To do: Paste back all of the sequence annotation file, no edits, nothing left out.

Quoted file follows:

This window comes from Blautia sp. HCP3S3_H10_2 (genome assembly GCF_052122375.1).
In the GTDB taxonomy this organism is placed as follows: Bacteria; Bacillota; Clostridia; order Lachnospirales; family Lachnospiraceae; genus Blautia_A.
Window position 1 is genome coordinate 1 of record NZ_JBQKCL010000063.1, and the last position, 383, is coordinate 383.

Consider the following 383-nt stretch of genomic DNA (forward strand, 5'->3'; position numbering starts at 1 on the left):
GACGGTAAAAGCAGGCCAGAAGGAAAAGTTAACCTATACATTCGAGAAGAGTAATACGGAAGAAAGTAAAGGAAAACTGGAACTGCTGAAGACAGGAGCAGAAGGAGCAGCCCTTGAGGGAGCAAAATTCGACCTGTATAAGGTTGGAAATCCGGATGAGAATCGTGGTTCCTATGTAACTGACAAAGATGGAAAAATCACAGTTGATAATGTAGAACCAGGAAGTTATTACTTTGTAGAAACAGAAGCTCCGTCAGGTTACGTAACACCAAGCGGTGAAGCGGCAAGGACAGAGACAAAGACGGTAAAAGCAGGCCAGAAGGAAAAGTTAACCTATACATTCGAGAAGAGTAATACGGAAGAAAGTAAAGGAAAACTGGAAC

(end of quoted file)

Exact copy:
This window comes from Blautia sp. HCP3S3_H10_2 (genome assembly GCF_052122375.1).
In the GTDB taxonomy this organism is placed as follows: Bacteria; Bacillota; Clostridia; order Lachnospirales; family Lachnospiraceae; genus Blautia_A.
Window position 1 is genome coordinate 1 of record NZ_JBQKCL010000063.1, and the last position, 383, is coordinate 383.

Consider the following 383-nt stretch of genomic DNA (forward strand, 5'->3'; position numbering starts at 1 on the left):
GACGGTAAAAGCAGGCCAGAAGGAAAAGTTAACCTATACATTCGAGAAGAGTAATACGGAAGAAAGTAAAGGAAAACTGGAACTGCTGAAGACAGGAGCAGAAGGAGCAGCCCTTGAGGGAGCAAAATTCGACCTGTATAAGGTTGGAAATCCGGATGAGAATCGTGGTTCCTATGTAACTGACAAAGATGGAAAAATCACAGTTGATAATGTAGAACCAGGAAGTTATTACTTTGTAGAAACAGAAGCTCCGTCAGGTTACGTAACACCAAGCGGTGAAGCGGCAAGGACAGAGACAAAGACGGTAAAAGCAGGCCAGAAGGAAAAGTTAACCTATACATTCGAGAAGAGTAATACGGAAGAAAGTAAAGGAAAACTGGAAC